Written by Madeline Demo and Carla Bachunas, CHMM who work for BBJ Group
Tomorrow is Workers Memorial Day, which falls on the anniversary of the effective date of the Occupational Safety and Health Act of 1970 (OSH Act) and the Occupational Safety and Health Administration (OSHA) opening its doors in 1971. This year, April 28 marks both Workers Memorial Day and 50 years of OSHA’s commitment to ensuring safe and healthful conditions for workers.
This year, OSHA “recognize(d) that, more than a year into the pandemic, every day essential workers, many of whom are people of color and immigrants, have put their lives on the line during the COVID-19 pandemic. Many were sickened or died as a result of just going to work - for simply doing what they had to do to support their families ... (we) remember and honor every worker who has lost their life to largely preventable fatal injuries and illnesses, and we commit ourselves to fighting to make sure that others do not suffer the same terrible fate.”
In honor of this day, BBJ Group pays respect to and recognizes all impacted by workplace injury, illness, and death. We recognize that workplace injury, illness, and death can expose not only workers but their families, employers, and workplaces to significant social and financial impacts. To our clients and stakeholders who have lost employees and/or loved ones due to workplace injuries, our thoughts are with you. We will continue to strive to support your Health and Safety needs, and help you reduce employee exposures to occupational health hazards in the years ahead.
Using Lessons from the Past to Build the Future
Although looking back is only one piece to future successes, we can use the past to inform the future. In 2020, OSHA continued to work towards keeping workers safer in the workplace. OSHA issued more than 24,000 violations during their 2020 FY (Oct. 1, 2019, to Sept. 30, 2020). The Top 10 Most Frequently Cited Standards for 2020 remained the same as in 2018 and 2019, with only slight variation in rank. In General Industry, including manufacturing, the most frequently cited standards in 2020 were:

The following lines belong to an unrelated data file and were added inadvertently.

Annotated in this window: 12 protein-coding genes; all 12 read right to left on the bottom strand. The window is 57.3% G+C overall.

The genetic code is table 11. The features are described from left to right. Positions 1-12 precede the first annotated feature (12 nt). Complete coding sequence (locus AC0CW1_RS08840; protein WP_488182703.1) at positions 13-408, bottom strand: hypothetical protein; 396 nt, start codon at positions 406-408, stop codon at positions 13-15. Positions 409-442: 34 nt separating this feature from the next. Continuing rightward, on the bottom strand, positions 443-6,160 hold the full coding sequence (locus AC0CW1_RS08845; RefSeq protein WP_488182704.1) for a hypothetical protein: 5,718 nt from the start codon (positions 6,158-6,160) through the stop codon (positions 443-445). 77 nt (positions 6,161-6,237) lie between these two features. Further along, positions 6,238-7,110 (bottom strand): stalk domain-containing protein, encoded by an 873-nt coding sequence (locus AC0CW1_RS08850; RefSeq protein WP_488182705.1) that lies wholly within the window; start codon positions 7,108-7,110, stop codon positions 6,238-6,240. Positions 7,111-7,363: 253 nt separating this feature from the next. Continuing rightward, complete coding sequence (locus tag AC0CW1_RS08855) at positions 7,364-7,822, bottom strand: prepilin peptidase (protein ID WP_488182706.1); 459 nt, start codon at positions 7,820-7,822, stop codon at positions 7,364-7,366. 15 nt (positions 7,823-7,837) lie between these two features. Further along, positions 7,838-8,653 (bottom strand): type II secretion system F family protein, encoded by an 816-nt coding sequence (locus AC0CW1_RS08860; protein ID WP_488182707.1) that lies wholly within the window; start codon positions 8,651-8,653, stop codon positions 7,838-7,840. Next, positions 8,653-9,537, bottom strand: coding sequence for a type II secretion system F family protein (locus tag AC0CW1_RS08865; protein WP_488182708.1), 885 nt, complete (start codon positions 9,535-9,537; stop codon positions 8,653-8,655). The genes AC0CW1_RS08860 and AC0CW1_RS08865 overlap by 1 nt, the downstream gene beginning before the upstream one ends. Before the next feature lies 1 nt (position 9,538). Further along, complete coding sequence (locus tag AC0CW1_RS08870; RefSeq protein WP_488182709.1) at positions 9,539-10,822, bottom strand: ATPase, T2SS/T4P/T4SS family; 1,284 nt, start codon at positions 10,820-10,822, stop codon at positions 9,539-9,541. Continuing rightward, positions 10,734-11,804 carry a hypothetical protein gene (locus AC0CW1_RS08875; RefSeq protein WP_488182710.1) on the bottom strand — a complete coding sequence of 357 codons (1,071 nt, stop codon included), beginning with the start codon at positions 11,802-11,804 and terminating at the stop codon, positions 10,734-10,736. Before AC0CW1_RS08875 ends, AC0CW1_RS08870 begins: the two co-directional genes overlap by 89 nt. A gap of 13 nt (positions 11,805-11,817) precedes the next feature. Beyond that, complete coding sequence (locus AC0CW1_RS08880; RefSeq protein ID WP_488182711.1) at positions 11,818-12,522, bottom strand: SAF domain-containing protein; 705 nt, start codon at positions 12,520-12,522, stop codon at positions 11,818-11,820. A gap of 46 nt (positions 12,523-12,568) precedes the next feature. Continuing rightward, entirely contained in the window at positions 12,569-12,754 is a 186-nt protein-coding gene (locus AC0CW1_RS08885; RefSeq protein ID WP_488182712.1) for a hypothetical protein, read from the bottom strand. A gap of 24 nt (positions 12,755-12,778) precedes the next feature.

Powered industrial trucks, and
Machinery and machine guarding, general requirements.
The most frequently cited standards in 2020 in the construction industry were:
Scaffolding, general requirements,
Fall protection–training requirements, and
Eye and face protection.
This Workers Memorial Day, we encourage you to take a fresh look at your facilities and look for potential areas where these OSHA violations might exist in one or more of your workplaces – and what you can do to address them. Think about these oft-encountered safety issues and how well you are managing and planning for them.
Continual improvement measures, frequent hazard assessments, and strongsafety management systems and programs are key to the employee, operational, and financial health of your organization. Essential to our own health and safety philosophy, BBJ Group views our health and safety services as a partnership between us and our clients, and our clients’ management teams and their front-line workforces, working together to design and implement programs to protect their most valuable resource, their people. We encourage you to take a holistic approach to worker protection, using key members of your workforce community to develop processes that align with employees’ daily routines and encourage frequent feedback.
If you can take your health and safety programs beyond simple OSHA compliance towards more forward-thinking programs, such as performance-based safety and total worker health programs, safety leadership programs, and incorporating leading indicators into safety data management, you’ll be that much farther in not only reducing the likelihood of having one or more of OSHA’s Top 10 violations at your facilities, but in fostering an environment that embodies the message of Worker Memorial Day.